Sierra Nevada AmeriCorps Partnership celebrates with work across the Sierra | SierraSun.com

Sierra Nevada AmeriCorps Partnership celebrates with work across the Sierra

Special to the Sun
2016-17 SNAP members and staff at pre-service orientation in Yosemite National Park.
Courtesy Sierra Nevada Alliance |

TRUCKEE, Calif. — The Sierra Nevada AmeriCorps Partnership (SNAP) program celebrated national service with events across the Sierra for AmeriCorps Week, March 4-11.

AmeriCorps Members from the SNAP Program joined with other members nationwide to raise awareness about AmeriCorps and national service.

SNAP members traveled to Groveland, Calif., to join with National Civilian Community Corps teams, the Tuolumne River Trust and community volunteers to plant around 3,000 trees in the Yosemite Rim Fire burn area.

Other SNAP members presented about AmeriCorps, the SNAP program and local environmental issues to students ranging from elementary school to community college.

“It was great to tell the students about my experiences with AmeriCorps serving both the local wildlife and local communities.” SNAP Member Chloe Tremper, who is serving at Sierra Streams Institute in Nevada City, said. “There are so many different types of programs out there it’s important for these students to know that no matter what they are interested in — science, public health, education or food systems — there is an AmeriCorps program for everyone.”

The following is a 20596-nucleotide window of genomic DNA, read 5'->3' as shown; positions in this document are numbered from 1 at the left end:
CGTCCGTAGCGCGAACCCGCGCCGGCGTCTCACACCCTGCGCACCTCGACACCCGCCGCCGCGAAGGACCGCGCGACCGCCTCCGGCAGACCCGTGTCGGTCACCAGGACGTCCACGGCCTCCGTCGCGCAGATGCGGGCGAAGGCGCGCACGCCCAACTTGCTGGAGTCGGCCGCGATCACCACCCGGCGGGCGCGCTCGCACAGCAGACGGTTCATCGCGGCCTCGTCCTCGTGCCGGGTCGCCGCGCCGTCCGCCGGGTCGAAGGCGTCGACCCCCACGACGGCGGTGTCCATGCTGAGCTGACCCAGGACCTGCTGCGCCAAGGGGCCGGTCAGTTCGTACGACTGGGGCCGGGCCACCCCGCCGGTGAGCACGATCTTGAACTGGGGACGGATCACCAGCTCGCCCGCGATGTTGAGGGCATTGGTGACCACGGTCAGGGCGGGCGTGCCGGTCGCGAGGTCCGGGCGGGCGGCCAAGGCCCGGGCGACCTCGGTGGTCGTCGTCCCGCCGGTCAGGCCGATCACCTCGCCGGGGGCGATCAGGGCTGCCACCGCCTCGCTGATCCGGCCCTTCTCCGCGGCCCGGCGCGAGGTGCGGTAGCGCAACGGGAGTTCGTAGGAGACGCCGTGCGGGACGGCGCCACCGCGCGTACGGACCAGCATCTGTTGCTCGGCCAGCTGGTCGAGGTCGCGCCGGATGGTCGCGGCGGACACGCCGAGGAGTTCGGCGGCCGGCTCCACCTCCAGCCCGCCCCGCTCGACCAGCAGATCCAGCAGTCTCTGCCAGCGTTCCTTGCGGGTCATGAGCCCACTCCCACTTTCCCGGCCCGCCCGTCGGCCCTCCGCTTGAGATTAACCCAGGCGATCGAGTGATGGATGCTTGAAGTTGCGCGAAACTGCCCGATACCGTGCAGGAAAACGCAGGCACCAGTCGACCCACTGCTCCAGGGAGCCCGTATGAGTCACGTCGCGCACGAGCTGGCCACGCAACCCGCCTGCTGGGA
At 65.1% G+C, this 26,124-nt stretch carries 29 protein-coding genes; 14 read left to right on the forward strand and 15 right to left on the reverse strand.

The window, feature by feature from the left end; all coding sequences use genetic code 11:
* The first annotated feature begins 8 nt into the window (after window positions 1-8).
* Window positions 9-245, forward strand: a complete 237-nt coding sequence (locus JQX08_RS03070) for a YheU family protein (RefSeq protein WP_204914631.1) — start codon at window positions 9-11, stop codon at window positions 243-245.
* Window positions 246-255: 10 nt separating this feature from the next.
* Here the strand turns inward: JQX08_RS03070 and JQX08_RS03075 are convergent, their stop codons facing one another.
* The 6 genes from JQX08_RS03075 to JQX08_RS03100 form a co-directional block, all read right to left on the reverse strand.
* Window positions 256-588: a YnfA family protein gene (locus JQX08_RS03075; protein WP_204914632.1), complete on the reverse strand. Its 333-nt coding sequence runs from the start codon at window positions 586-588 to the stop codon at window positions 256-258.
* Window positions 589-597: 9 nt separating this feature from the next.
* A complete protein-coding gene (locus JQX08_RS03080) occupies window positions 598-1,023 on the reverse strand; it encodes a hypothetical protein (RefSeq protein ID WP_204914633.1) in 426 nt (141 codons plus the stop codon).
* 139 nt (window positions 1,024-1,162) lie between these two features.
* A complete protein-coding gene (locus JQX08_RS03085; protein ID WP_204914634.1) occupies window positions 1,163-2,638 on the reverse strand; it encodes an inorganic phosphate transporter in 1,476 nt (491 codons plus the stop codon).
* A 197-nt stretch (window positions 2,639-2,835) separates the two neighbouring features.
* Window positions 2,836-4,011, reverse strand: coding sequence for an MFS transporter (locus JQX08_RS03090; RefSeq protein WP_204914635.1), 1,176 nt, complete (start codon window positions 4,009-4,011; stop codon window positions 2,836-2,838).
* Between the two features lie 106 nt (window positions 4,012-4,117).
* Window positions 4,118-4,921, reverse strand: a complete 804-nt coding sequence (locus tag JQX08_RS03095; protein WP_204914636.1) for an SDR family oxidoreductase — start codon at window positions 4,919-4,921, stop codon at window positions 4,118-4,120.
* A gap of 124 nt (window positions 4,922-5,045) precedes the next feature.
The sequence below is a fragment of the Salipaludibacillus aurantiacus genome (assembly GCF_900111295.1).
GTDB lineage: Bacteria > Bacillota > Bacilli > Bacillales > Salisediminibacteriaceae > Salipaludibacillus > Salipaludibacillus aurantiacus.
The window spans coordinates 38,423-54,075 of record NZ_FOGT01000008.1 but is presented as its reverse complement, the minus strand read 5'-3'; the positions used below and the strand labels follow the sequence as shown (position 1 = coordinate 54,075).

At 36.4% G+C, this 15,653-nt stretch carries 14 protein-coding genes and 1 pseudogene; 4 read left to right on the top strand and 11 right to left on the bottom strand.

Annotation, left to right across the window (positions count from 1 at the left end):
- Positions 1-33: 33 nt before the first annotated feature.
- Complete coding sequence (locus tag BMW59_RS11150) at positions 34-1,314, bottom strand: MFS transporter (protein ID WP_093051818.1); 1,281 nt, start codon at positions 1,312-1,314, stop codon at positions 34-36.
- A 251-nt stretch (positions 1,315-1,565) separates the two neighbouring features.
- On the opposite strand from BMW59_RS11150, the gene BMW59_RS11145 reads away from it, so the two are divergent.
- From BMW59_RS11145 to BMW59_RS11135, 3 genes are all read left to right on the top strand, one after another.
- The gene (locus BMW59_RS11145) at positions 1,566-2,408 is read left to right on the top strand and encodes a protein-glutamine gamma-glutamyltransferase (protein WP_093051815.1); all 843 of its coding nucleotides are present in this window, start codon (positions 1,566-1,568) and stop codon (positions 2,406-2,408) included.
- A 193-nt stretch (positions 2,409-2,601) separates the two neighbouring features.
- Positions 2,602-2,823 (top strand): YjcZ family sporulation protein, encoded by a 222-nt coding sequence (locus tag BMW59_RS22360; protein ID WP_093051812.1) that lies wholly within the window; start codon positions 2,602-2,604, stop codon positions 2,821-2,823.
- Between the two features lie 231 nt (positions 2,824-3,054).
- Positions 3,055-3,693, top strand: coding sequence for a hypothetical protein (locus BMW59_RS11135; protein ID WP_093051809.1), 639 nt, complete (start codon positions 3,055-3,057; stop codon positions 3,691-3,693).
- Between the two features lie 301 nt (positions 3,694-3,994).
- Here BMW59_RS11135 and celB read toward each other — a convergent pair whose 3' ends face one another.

Each year, the Alliance places 28 AmeriCorps members with partner conservation organizations throughout the Sierra Nevada.

Beginning in October, SNAP members serve for 11 months. During their terms of service, members restore and monitor impaired Sierra watersheds, educate and outreach to Sierra residents and visitors on environmental issues, and recruit and manage volunteers for a variety of programs.

SNAP members gain skills and technical training, are mentored by outstanding environmental leaders and make a real difference in the communities of the Sierra Nevada.

A living allowance, loan forbearance and health care benefits are provided during the term of service, as well as an end-of-service education award.

Since 2007, the SNAP program has restored more than 13,000 watershed acres, monitored more than 2,000 sites, educated more than 165,000 individuals, recruited more than 33,000 volunteers, and contributed more than 475,000 hours of service.

SNAP is administered by CaliforniaVolunteers and sponsored by the Corporation for National and Community Service. SNAP is a project of the Sierra Nevada Alliance, which has been protecting and restoring the Sierra since 1993.

This article was provided by the Sierra Nevada Alliance. Visit http://www.sierranevadaalliance.org to learn more.